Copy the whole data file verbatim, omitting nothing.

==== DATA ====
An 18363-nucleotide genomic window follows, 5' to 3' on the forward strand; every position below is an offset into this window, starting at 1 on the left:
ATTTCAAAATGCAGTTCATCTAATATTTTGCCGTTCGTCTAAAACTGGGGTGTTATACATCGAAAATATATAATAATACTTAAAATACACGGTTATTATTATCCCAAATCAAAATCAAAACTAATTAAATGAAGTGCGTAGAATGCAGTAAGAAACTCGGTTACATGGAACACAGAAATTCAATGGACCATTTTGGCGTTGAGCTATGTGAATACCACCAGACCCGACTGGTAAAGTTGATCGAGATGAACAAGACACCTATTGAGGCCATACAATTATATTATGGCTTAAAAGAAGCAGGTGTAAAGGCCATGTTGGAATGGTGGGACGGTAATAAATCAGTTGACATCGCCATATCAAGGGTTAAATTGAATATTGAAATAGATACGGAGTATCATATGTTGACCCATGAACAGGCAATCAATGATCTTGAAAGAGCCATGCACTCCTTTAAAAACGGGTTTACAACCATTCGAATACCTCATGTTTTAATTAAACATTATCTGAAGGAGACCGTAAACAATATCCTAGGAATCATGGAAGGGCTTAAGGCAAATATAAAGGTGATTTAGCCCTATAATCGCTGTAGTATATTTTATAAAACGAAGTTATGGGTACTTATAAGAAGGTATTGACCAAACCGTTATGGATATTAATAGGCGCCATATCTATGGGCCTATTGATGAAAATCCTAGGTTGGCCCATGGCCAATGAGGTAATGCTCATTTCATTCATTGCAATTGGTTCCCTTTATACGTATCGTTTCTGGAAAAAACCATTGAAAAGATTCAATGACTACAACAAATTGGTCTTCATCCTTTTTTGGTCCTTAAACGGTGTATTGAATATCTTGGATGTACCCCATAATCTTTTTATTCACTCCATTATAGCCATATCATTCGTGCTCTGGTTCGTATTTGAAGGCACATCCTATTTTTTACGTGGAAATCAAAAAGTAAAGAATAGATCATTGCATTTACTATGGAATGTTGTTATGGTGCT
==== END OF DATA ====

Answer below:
An 18363-nucleotide genomic window follows, 5' to 3' on the forward strand; every position below is an offset into this window, starting at 1 on the left:
ATTTCAAAATGCAGTTCATCTAATATTTTGCCGTTCGTCTAAAACTGGGGTGTTATACATCGAAAATATATAATAATACTTAAAATACACGGTTATTATTATCCCAAATCAAAATCAAAACTAATTAAATGAAGTGCGTAGAATGCAGTAAGAAACTCGGTTACATGGAACACAGAAATTCAATGGACCATTTTGGCGTTGAGCTATGTGAATACCACCAGACCCGACTGGTAAAGTTGATCGAGATGAACAAGACACCTATTGAGGCCATACAATTATATTATGGCTTAAAAGAAGCAGGTGTAAAGGCCATGTTGGAATGGTGGGACGGTAATAAATCAGTTGACATCGCCATATCAAGGGTTAAATTGAATATTGAAATAGATACGGAGTATCATATGTTGACCCATGAACAGGCAATCAATGATCTTGAAAGAGCCATGCACTCCTTTAAAAACGGGTTTACAACCATTCGAATACCTCATGTTTTAATTAAACATTATCTGAAGGAGACCGTAAACAATATCCTAGGAATCATGGAAGGGCTTAAGGCAAATATAAAGGTGATTTAGCCCTATAATCGCTGTAGTATATTTTATAAAACGAAGTTATGGGTACTTATAAGAAGGTATTGACCAAACCGTTATGGATATTAATAGGCGCCATATCTATGGGCCTATTGATGAAAATCCTAGGTTGGCCCATGGCCAATGAGGTAATGCTCATTTCATTCATTGCAATTGGTTCCCTTTATACGTATCGTTTCTGGAAAAAACCATTGAAAAGATTCAATGACTACAACAAATTGGTCTTCATCCTTTTTTGGTCCTTAAACGGTGTATTGAATATCTTGGATGTACCCCATAATCTTTTTATTCACTCCATTATAGCCATATCATTCGTGCTCTGGTTCGTATTTGAAGGCACATCCTATTTTTTACGTGGAAATCAAAAAGTAAAGAATAGATCATTGCATTTACTATGGAATGTTGTTATGGTGCT